5) Is making 12 million illegals American citizens good for the country? That may be a quaint, seldom asked question in Washington D.C. these days, but the voters still seem to care about whether policies help or hurt the country. While immigration is certainly good for America, it’s worth asking: Why would we want 12 million illegal manual laborers as American citizens as opposed to legally bringing in more scientists, engineers and computer programmers? At a time when 47% of Americans aren’t paying income taxes, what percentage of these illegals would be contributing more to the tax base than they’d take out in services and welfare programs if they were allowed to become American citizens? Very, very few — after all, don’t the proponents of illegal immigration claim that they’re doing crummy jobs for low pay that Americans just won’t do (Yes, that’s a phony argument, but still…). Furthermore, given how poor the job market is today, does it really make sense to give 12 million foreigners free reign to compete for jobs with American citizens who are desperate for work? Whatever happened to American politicians putting America first? Moreover, if we have a second “one time” amnesty, why wouldn’t we have a third, a fourth, or a fifth? Obviously, the Democrats will want as many amnesties as possible for political purposes and the corrupt businesses that make a killing on illegal immigrant labor while passing on the costs to everyone else will keep pushing their stooges in the GOP to bring in more illegals. All that is aside from the fact that the moment you make 12 million illegals American citizens, both parties will have to pay attention to them. Naturally, the first thing they’re going to want is to legally or illegally bring as many of their fathers, mothers, sisters, brothers, cousins and friends as they can to the United States. The first amnesty covered 2 million illegals. This one would be 12 million. It wouldn’t be a surprise if the next one is 20-30 million.
6) Is it worth having a terrible 2014? Typically, incumbents face a “sixth year curse” that’s phenomenal for the opposition. “In nine of the ten sixth-year Congressional elections since 1910, the president’s party has lost seats in the Senate and in the House. The average loss in the Senate has been 8.6 seats and in the House it was 30 seats.” Is it worth putting all that in jeopardy by starting the same sort of interparty war that helped drive George W. Bush’s approval rating down in the twenties? Do you want ugly, amnesty-driven primary challenges all across the country with millions of conservatives staying home because they’re disgusted about being sold out by the Republican Party yet again? No matter how many things the Republican Party does right over the next two years, it’s entirely possible that pursuing amnesty could put the Senate out of reach in 2014. Is it really worth it to give the Democrats their extra 7.2 million votes?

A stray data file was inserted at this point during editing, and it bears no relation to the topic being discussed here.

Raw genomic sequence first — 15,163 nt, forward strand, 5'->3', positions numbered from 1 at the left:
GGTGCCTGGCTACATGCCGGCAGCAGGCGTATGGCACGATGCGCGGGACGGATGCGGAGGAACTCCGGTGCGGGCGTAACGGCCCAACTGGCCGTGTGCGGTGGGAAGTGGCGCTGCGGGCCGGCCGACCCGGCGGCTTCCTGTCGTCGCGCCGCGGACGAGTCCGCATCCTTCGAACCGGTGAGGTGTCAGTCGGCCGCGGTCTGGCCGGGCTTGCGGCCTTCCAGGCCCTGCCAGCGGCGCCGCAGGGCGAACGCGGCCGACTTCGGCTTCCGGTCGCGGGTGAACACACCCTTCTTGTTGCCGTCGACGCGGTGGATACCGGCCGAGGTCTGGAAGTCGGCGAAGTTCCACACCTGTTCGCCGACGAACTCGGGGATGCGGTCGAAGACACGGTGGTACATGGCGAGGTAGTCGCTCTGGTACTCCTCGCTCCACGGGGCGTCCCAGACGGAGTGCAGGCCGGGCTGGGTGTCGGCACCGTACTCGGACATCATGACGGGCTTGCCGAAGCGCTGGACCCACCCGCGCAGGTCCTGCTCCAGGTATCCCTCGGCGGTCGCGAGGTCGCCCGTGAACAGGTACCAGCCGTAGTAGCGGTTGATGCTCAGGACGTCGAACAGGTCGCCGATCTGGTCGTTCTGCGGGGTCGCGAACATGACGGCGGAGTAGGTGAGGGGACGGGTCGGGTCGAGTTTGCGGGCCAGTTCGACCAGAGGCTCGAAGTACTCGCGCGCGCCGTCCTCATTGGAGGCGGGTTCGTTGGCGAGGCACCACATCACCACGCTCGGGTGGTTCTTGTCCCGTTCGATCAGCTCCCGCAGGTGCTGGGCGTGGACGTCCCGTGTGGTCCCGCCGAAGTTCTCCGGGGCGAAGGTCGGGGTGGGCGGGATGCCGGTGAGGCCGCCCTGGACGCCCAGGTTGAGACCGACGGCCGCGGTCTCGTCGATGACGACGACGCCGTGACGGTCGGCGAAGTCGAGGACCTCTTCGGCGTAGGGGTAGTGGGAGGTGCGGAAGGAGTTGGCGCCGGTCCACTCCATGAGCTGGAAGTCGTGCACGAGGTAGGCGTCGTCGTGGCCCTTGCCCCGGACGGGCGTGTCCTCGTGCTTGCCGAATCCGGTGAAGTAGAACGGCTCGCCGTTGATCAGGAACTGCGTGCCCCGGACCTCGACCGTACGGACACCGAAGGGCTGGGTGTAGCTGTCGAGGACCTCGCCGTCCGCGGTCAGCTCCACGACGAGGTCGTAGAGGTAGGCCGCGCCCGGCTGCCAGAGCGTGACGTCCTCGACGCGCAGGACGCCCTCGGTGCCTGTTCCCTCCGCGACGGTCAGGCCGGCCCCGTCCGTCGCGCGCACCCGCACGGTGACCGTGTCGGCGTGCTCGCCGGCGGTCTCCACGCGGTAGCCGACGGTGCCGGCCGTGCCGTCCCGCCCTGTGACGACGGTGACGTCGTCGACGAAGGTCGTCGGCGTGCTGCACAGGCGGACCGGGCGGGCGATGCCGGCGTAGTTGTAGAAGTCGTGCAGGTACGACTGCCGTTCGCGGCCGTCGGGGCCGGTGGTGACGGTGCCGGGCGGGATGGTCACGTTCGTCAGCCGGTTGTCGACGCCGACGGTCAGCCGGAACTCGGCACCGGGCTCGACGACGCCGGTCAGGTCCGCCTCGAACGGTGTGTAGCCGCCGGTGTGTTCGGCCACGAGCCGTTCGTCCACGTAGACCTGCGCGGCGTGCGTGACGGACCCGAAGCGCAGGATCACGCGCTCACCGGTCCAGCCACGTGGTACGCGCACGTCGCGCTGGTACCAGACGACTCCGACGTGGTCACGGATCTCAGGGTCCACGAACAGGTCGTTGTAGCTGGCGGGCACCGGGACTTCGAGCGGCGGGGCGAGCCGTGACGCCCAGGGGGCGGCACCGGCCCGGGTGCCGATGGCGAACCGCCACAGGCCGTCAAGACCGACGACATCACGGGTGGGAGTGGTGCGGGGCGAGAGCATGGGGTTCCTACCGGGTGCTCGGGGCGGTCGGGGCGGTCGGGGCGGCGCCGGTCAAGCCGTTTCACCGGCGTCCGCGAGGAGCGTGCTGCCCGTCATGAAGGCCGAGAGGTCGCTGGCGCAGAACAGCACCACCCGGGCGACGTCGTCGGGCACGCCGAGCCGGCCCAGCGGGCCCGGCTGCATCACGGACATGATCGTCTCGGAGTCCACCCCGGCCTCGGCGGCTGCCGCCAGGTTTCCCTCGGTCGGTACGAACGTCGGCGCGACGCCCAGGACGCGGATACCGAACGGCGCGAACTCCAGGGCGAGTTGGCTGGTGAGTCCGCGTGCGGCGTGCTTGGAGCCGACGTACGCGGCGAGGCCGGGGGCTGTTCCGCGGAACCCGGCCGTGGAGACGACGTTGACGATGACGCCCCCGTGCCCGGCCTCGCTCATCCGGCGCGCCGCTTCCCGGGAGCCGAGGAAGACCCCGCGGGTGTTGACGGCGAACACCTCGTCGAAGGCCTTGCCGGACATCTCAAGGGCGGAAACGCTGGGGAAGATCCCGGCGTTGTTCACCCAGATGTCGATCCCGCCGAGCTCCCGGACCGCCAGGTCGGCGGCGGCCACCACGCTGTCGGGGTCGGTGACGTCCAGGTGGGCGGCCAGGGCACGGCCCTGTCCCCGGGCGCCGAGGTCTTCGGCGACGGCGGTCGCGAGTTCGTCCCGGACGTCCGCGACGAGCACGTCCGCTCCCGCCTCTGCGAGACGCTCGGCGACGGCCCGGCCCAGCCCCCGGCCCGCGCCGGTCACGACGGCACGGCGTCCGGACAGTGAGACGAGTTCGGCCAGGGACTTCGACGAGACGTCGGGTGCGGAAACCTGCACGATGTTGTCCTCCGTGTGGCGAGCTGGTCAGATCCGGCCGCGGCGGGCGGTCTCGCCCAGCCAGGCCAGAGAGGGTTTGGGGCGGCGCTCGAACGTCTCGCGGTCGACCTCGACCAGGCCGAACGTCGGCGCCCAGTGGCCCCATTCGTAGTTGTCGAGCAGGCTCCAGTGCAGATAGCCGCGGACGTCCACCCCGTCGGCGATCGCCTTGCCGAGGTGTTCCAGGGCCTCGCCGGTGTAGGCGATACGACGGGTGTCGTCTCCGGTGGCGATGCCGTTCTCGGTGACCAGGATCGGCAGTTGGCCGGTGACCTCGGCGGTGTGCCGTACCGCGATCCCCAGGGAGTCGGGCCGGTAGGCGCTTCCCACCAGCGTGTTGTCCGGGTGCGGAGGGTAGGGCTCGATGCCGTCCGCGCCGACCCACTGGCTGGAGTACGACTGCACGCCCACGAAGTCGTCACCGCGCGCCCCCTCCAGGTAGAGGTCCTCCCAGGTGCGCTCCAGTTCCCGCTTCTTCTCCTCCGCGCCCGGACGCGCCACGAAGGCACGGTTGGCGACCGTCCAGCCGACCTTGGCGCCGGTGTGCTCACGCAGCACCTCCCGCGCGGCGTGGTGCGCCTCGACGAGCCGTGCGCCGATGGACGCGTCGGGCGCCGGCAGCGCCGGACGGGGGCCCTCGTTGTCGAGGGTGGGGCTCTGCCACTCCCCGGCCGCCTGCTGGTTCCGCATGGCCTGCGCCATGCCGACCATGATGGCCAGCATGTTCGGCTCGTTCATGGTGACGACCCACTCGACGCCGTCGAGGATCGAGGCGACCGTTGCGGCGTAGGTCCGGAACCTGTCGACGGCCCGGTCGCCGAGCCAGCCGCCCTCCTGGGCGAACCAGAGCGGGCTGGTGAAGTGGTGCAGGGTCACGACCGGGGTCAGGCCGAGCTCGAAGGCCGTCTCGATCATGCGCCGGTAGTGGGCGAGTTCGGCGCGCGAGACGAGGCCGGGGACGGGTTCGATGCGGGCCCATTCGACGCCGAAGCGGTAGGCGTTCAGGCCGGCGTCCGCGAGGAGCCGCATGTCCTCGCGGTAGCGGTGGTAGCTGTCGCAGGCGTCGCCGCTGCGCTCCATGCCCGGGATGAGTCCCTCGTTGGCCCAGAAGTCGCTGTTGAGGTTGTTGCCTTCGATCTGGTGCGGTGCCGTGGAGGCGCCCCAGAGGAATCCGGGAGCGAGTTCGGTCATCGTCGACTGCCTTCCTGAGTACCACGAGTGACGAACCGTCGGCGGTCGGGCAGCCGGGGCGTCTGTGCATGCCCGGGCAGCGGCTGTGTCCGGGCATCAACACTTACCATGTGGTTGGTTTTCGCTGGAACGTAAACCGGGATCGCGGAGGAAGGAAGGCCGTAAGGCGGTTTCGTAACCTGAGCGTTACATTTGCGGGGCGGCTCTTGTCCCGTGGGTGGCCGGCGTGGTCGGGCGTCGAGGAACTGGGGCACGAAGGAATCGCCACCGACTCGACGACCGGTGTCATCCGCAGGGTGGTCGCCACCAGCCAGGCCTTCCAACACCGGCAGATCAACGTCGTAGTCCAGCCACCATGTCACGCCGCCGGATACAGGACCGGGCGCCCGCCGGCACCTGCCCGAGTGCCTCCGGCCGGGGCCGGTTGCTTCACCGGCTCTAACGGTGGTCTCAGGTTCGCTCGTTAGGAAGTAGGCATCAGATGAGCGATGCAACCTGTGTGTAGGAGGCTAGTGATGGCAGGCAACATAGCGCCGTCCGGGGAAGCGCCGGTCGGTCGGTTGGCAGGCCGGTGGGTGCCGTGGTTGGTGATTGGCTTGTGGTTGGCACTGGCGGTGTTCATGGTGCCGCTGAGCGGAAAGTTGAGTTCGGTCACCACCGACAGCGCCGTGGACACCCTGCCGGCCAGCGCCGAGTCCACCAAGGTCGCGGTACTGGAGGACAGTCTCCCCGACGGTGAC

7) Politically, doesn’t it make a lot more sense to take a security first position and do outreach? There’s a reason that even John McCain started claiming he had a security first position on illegal immigration: It’s because it makes perfect sense politically. We have almost universal agreement that the border should be secured. So, why not build the fence, get e-verify or the equivalent working and secure the border first? If the border (and our VISA system) is secure, then we don’t have to worry about more amnesties. If the illegals that are here are locked out of employment, they’ll start to go home. Although it’s highly unlikely that we’d have any sort of real labor shortage driven by illegals, if we do, we could always pass a guest worker program. The end result of all of this would be that the venom would be taken out of the issue. No one would have to worry about whether politicians are telling the truth about securing the border because it would be done. Many of the illegals that are here would self-deport without work and the less illegals that are here, the easier it would be to come to a compromise over giving them some kind of legal status. There’s a world of difference between dealing with 2 million people here illegally as Reagan did and 12 million, like we have today. In the interim, the GOP could start doing something it should have been doing all along, which is Hispanic outreach. Waiting for Hispanic voters to come to the Republican Party hasn’t ever worked and probably never will. It’s time for the GOP to go to the mountain instead of waiting for the mountain to come to us.